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"Boston Blog VI (Harvard)"

On Wednesday, the snow arrived. About a foot came down overnight in Boston – other places got a lot more. This was enough to disrupt various airports, which meant the people who were supposed to arrive from Virginia that day couldn’t make it, so we all had the afternoon off.

Having been a day late on the way out, I’d missed my ‘mall’ time, so this was the day to make up for it. We plumped for the Cambridgeside Galleria, mainly because it was close-ish to Legal Seafood, and right next door to MIT. We put the shopping on hold because I wanted to at least visit the campuses of MIT and Harvard, hopefully have a bit of a look around.

Actually the first excitement was finding the mall. We got into Boston itself with no problem – the problem’s arose when it turned out the map I was using didn’t particularly reflect the road layout of Boston, particularly when it came to junctions, one-way streets, and whether turns were possible or not. In fact, we got to within about 300m of the car-park, and discovered it wasn’t possible to turn left, so instead had to go over the bridge and into some horrendously complex junction that ended up sending us in the opposite direction down the wrong side of the river. It must have taken us almost 20 mins of trying to negotiate the roads before we eventually gave up and followed the signs for the Interstate that lead out of Boston that we were fairly confident would enable us to get back in again in the right place to turn into the car-park! Of course, all this was going on with a foot of snow on the roads too – fun fun fun!

Anyway, romantic that I am, I thought it would be fun to walk to Harvard. It only looked like a mile or two on the map, and we had several hours to kill before dinner. I thought “let’s stroll to Harvard, and look around, then stroll back via MIT, and then do some shopping.” This would probably have been an excellent plan in the summer, but after a heavy snowfall?? Maybe not.

The thing is, America isn’t really geared up to walking. When it snows, the snowploughs come up in force and basically shovel all the snow to the side of the road, and great velocity. And what’s at the side of the road? The sidewalk!! So we ended up struggling through dirty snow/slush/ice water. On about 3 occasions I suddenly went up to my knees in ice slush, and the constant drizzly sleet/snow/rain didn’t really improve matters. After about 20 minutes trek, I got out the map and saw we’d managed about 1/4 of the journey. Really not good!!

We decided to get a taxi for the rest of the way – except there were none to be seen!! Not a taxi in sight. We carried and walking, and after a good hour (if not longer) we arrived at the Harvard campus absolutely soaked from above and below, and freezing cold. Once again hilarity saved the day, and we were in stitches for most of the ‘walk’ – the pair of us utterly inappropriately dressed, wading through icy water and sleet to a law school that neither of us knew anything about.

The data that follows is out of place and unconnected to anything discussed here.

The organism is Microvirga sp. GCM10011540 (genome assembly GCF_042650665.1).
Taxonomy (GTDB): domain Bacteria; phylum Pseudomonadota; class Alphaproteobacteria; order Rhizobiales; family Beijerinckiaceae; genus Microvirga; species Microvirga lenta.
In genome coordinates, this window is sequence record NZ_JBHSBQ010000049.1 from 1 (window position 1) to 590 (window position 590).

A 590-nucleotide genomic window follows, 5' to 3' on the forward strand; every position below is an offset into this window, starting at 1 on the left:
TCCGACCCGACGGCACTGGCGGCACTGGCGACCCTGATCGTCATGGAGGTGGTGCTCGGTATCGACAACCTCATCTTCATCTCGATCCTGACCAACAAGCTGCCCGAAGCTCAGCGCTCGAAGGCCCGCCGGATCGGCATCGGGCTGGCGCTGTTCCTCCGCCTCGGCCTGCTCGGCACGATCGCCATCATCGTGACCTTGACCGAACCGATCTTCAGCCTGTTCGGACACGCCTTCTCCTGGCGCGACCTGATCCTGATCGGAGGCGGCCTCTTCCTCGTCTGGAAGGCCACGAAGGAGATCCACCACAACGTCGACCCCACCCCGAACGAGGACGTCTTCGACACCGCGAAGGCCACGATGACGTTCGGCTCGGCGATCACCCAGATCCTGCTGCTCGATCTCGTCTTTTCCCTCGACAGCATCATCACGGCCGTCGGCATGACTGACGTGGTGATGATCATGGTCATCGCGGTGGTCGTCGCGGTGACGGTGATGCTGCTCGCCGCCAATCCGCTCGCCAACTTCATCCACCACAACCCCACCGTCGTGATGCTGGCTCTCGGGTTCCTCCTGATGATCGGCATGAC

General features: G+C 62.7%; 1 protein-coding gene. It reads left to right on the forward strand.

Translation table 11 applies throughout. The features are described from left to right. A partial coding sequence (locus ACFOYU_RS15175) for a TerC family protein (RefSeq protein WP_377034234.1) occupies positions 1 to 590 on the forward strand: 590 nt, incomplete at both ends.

Anyway, we arrived at the campus, and saw the beautiful red-brick buildings, and lots of earnest looking law students striding around. I noticed one stream of students going into a particularly impressive looking building, and so we tagged along behind them, just to see where they were going.

Turned out we were in the Memorial Hall, and had accidentally joined a senior given a campus tour to prospective students. We found out all about Harvard, and the house system, and halls of residence, meals, and so on. Very interesting. We also dripped all over the floor, and found a heater to try and defrost against. The hall itself is most impressive – here’s what the Harvard website has to say about it:

Outside the Yard, the cathedral-like Memorial Hall (1878) commemorates Harvard men who died in the Civil War while fighting for the Union. The structure features 21 stained-glass windows from the Tiffany and La Farge studios. The building contains Sanders Theatre, a popular site for concerts, lectures, and performances. On the lower level, students gather for food, entertainment, and conversation in the spacious but cozy Loker Commons.

After about 10 minutes we’d had enough, so went back outside for a very short wander around, then off to a nearby cafe for hot drink + cake. The diligent students writing essays with a cold coffee nearby were duly noted! The cafe also happened to be next a taxi-rank, which sorted us out for the journey back to the mall. I’m afraid we decided to give MIT a miss – it had got dark by this time anyway, and, let’s face it, university campuses aren’t actually that interesting to walk around.

Shopping was fun – picked up some nice clothes. Came oh so close to getting a Wii. $250.00, and they had one in stock. That would have been 125 quid given the exchange rate I got. It would have been worth buying it just to sell it as soon as I got home. However I haven’t really genned up on if there are are region coding or importing issues, so decided it was a little bit too high risk. Oh so tempted!

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